Our brother Theo Kwong preached in our English worship service not too long ago about how we can turn to Jesus to see His example of responding when suffering comes, that suffering is not to be avoided – as we are promised suffering when we choose to follow Christ. This is how my friend has chosen to respond to his suffering – by faith, pursuing God, wrestling with God and not letting go and embracing the help from those close to him. I am confident his wife and children see him as an example of what a man of faith is, and that one day, we will all understand the strength and faith it has taken him to come this far and to understand how faithful our Father is. As I lead my family to pray for my friend, I hope my children will also see their “Uncle” as the epitome of faith, the example of Hebrews 11:1 “Now faith is the assurance of things hoped for, the conviction of things not seen.”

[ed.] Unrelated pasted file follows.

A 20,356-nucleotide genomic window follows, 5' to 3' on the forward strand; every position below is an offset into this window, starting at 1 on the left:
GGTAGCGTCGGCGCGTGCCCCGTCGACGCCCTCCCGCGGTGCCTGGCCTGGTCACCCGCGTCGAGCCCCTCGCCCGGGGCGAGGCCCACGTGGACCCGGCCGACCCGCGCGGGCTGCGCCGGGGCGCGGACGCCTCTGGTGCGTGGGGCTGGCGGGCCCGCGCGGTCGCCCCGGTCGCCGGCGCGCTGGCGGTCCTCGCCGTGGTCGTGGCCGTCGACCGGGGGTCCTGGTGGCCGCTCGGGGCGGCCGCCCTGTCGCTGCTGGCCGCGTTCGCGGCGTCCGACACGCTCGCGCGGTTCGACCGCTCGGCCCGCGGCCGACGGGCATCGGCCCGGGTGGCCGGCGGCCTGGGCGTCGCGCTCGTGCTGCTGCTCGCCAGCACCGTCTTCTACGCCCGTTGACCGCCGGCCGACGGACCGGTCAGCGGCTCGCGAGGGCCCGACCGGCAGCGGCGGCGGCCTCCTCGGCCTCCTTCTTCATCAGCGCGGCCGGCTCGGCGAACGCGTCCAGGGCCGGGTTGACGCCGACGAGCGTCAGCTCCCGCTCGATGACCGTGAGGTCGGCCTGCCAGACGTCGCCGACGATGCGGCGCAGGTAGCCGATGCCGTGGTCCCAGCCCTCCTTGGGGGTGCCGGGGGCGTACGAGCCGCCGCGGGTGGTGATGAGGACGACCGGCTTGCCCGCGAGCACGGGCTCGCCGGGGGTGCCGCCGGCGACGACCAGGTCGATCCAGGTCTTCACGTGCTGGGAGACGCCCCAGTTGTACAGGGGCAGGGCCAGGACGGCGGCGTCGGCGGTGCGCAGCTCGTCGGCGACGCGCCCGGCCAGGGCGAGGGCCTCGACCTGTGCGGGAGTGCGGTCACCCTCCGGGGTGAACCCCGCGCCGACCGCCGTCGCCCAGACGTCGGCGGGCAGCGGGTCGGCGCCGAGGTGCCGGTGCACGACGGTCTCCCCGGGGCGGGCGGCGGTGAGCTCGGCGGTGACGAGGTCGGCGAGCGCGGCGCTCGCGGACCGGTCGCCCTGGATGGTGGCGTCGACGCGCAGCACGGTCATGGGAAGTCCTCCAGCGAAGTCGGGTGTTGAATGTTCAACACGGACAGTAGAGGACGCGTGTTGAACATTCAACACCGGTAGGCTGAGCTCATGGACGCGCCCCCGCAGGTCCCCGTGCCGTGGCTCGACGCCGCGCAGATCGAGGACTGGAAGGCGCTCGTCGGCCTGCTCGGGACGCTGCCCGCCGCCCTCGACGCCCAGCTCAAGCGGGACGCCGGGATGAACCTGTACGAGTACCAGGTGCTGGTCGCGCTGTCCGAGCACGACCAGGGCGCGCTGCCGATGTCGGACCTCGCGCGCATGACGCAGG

I had a dream early on in our journey. I dreamed that my friend was standing on the stage at his church, sharing his story, bringing people to light from their places of darkness, and I was sitting close to the front on the left side, and he looked good! I see this picture in my mind as if it has already happened. I continue to have faith that this is prophetic, that one day, we will celebrate this moment together. I am also hoping that my faith will mirror my friend’s as I continue my pursuit of God, that I can pursue Him with as much desperation as my dear brother. I am learning that faith is not clean, it is a messy and a hard-fought journey, and that sometimes, I will not know what is on the other side. I have been challenged to trust and place my confidence in Christ, even when things are so uncertain. So, please pray for both of us, that as my friend experiences those days walking through the valley of the shadow of death, God will assure him that he can continue to take courage and spiritual authority because He is right behind him, and that I can continue to live and speak spiritual truths that will bring light to places of darkness, and ultimately, my friend will experience the presence of God with him.